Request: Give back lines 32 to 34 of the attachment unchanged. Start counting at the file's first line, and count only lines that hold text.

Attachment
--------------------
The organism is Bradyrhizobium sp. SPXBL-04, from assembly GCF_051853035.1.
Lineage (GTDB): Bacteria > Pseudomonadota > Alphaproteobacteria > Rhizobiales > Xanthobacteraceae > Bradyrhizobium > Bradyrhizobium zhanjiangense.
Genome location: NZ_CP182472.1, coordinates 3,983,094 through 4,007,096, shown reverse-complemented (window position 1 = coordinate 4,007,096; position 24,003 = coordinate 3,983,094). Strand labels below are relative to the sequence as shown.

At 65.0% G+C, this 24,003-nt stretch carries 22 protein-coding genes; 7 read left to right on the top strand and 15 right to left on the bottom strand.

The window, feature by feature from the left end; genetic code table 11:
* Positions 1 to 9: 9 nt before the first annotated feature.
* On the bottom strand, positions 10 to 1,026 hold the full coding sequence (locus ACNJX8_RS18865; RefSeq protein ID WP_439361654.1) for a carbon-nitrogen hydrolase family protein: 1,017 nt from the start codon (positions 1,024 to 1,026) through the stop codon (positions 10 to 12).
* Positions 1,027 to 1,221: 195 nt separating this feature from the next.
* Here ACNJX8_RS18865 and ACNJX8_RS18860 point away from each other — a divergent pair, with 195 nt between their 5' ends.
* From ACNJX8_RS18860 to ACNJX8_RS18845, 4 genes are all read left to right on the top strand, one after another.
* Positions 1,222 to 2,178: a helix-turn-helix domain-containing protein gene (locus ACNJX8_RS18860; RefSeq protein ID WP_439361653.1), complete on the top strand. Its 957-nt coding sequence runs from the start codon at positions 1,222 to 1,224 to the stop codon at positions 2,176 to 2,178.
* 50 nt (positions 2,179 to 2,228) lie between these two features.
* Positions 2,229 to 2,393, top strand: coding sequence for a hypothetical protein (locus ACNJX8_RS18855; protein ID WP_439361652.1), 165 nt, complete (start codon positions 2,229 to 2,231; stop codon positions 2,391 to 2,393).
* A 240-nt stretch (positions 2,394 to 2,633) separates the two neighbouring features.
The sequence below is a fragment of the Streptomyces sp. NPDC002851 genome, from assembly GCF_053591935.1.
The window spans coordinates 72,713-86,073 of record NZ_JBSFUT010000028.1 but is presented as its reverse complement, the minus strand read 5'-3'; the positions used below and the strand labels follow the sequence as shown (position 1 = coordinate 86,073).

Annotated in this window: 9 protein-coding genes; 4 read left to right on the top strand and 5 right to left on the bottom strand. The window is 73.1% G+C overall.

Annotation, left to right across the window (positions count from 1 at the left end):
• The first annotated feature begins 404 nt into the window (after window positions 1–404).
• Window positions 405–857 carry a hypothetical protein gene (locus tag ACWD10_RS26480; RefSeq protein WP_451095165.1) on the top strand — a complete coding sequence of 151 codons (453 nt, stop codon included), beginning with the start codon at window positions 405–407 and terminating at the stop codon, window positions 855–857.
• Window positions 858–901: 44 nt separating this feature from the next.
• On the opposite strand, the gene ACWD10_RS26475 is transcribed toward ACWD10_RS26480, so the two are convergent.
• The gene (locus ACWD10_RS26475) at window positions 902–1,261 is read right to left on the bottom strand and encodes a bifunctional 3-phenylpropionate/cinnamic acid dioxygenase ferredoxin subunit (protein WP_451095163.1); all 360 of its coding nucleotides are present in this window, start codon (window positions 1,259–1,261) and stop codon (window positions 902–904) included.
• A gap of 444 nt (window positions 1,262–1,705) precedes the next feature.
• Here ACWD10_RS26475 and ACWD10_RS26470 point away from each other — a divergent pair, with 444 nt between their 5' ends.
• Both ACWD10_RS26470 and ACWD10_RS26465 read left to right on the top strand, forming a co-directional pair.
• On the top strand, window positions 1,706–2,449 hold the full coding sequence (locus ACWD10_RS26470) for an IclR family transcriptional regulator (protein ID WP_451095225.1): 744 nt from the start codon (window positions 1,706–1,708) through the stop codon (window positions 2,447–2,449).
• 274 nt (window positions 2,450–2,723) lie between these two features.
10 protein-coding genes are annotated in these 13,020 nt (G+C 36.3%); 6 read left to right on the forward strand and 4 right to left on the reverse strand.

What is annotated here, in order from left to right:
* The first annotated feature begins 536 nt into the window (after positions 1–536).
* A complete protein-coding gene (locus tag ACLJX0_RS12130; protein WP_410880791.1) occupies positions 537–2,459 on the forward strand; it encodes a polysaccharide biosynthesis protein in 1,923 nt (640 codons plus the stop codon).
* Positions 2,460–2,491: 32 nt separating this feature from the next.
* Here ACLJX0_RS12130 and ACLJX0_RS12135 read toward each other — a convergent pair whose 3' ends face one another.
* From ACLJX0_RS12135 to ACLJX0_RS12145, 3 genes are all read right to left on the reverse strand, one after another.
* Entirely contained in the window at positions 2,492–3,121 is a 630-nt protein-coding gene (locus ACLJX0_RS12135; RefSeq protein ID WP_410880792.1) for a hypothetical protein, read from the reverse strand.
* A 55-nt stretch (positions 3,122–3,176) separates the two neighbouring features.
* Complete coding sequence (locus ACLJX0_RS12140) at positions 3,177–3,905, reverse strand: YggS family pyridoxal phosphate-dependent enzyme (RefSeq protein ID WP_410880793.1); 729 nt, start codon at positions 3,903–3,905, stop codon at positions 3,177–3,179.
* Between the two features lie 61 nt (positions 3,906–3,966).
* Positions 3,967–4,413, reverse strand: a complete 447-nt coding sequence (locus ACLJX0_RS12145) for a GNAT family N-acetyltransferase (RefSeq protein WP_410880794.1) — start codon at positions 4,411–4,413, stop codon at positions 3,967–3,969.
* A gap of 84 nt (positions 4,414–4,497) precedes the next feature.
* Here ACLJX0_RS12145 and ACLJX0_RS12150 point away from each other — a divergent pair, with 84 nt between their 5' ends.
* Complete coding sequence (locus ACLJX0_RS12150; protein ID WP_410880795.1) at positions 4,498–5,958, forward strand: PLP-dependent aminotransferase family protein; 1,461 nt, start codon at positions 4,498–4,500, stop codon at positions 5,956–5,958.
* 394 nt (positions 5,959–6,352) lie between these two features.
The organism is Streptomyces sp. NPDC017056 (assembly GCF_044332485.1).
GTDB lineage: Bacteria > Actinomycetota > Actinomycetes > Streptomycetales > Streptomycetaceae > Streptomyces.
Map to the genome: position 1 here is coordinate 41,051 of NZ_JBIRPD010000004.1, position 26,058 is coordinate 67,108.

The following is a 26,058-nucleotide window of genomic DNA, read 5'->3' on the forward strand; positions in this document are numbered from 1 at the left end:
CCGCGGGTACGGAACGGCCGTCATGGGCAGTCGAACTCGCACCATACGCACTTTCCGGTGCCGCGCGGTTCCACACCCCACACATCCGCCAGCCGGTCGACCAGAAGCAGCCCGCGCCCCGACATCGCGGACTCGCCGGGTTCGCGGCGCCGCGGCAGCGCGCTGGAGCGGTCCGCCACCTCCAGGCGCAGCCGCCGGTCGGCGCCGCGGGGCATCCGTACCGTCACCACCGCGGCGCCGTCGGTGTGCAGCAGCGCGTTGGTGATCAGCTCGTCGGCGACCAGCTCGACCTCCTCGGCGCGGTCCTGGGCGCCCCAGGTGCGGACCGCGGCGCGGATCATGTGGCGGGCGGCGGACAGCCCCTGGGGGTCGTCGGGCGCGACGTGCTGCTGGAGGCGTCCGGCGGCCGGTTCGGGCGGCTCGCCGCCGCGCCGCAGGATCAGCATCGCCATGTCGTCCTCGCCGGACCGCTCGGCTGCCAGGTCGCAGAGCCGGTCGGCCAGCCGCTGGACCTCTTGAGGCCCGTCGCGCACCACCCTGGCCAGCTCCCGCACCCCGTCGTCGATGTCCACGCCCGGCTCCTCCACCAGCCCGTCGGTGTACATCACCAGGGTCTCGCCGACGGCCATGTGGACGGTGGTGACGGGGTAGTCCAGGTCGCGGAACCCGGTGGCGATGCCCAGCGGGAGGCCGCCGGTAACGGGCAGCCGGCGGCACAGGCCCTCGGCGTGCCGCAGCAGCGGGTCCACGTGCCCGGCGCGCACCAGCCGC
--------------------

* A complete protein-coding gene (locus tag ACLJX0_RS12130; protein WP_410880791.1) occupies positions 537–2,459 on the forward strand; it encodes a polysaccharide biosynthesis protein in 1,923 nt (640 codons plus the stop codon).
* Positions 2,460–2,491: 32 nt separating this feature from the next.
* Here ACLJX0_RS12130 and ACLJX0_RS12135 read toward each other — a convergent pair whose 3' ends face one another.